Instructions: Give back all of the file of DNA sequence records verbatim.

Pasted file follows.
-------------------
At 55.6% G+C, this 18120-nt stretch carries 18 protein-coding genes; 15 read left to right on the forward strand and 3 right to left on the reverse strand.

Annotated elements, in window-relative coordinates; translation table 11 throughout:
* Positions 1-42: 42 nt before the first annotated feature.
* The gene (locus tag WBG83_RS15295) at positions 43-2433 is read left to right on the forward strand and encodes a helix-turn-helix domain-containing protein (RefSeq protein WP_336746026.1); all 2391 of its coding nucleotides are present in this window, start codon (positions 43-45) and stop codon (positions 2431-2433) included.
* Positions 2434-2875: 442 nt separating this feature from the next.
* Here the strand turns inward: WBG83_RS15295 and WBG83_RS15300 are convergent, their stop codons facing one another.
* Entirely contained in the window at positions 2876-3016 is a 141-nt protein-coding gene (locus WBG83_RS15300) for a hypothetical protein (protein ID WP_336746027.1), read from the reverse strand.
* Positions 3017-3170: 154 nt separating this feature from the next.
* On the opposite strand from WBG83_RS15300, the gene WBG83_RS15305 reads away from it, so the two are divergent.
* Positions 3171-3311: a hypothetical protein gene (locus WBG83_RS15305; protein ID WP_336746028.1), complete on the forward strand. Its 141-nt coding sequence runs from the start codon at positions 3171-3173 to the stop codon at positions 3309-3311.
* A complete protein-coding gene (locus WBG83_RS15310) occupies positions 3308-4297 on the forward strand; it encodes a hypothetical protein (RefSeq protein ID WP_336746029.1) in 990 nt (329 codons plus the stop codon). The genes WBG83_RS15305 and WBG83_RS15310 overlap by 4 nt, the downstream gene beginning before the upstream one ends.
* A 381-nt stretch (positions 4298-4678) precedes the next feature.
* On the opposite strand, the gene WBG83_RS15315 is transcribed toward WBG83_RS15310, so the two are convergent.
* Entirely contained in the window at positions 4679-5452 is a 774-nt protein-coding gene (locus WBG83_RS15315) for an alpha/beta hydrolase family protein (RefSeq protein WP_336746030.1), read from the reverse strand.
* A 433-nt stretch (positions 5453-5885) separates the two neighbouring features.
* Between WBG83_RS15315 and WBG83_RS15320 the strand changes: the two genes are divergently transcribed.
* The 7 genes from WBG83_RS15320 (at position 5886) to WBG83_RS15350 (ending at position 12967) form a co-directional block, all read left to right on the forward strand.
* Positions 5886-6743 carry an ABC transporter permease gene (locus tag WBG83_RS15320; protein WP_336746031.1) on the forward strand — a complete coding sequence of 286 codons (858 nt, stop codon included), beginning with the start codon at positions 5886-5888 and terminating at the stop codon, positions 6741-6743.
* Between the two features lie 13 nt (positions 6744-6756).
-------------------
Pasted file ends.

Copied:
At 55.6% G+C, this 18120-nt stretch carries 18 protein-coding genes; 15 read left to right on the forward strand and 3 right to left on the reverse strand.

Annotated elements, in window-relative coordinates; translation table 11 throughout:
* Positions 1-42: 42 nt before the first annotated feature.
* The gene (locus tag WBG83_RS15295) at positions 43-2433 is read left to right on the forward strand and encodes a helix-turn-helix domain-containing protein (RefSeq protein WP_336746026.1); all 2391 of its coding nucleotides are present in this window, start codon (positions 43-45) and stop codon (positions 2431-2433) included.
* Positions 2434-2875: 442 nt separating this feature from the next.
* Here the strand turns inward: WBG83_RS15295 and WBG83_RS15300 are convergent, their stop codons facing one another.
* Entirely contained in the window at positions 2876-3016 is a 141-nt protein-coding gene (locus WBG83_RS15300) for a hypothetical protein (protein ID WP_336746027.1), read from the reverse strand.
* Positions 3017-3170: 154 nt separating this feature from the next.
* On the opposite strand from WBG83_RS15300, the gene WBG83_RS15305 reads away from it, so the two are divergent.
* Positions 3171-3311: a hypothetical protein gene (locus WBG83_RS15305; protein ID WP_336746028.1), complete on the forward strand. Its 141-nt coding sequence runs from the start codon at positions 3171-3173 to the stop codon at positions 3309-3311.
* A complete protein-coding gene (locus WBG83_RS15310) occupies positions 3308-4297 on the forward strand; it encodes a hypothetical protein (RefSeq protein ID WP_336746029.1) in 990 nt (329 codons plus the stop codon). The genes WBG83_RS15305 and WBG83_RS15310 overlap by 4 nt, the downstream gene beginning before the upstream one ends.
* A 381-nt stretch (positions 4298-4678) precedes the next feature.
* On the opposite strand, the gene WBG83_RS15315 is transcribed toward WBG83_RS15310, so the two are convergent.
* Entirely contained in the window at positions 4679-5452 is a 774-nt protein-coding gene (locus WBG83_RS15315) for an alpha/beta hydrolase family protein (RefSeq protein WP_336746030.1), read from the reverse strand.
* A 433-nt stretch (positions 5453-5885) separates the two neighbouring features.
* Between WBG83_RS15315 and WBG83_RS15320 the strand changes: the two genes are divergently transcribed.
* The 7 genes from WBG83_RS15320 (at position 5886) to WBG83_RS15350 (ending at position 12967) form a co-directional block, all read left to right on the forward strand.
* Positions 5886-6743 carry an ABC transporter permease gene (locus tag WBG83_RS15320; protein WP_336746031.1) on the forward strand — a complete coding sequence of 286 codons (858 nt, stop codon included), beginning with the start codon at positions 5886-5888 and terminating at the stop codon, positions 6741-6743.
* Between the two features lie 13 nt (positions 6744-6756).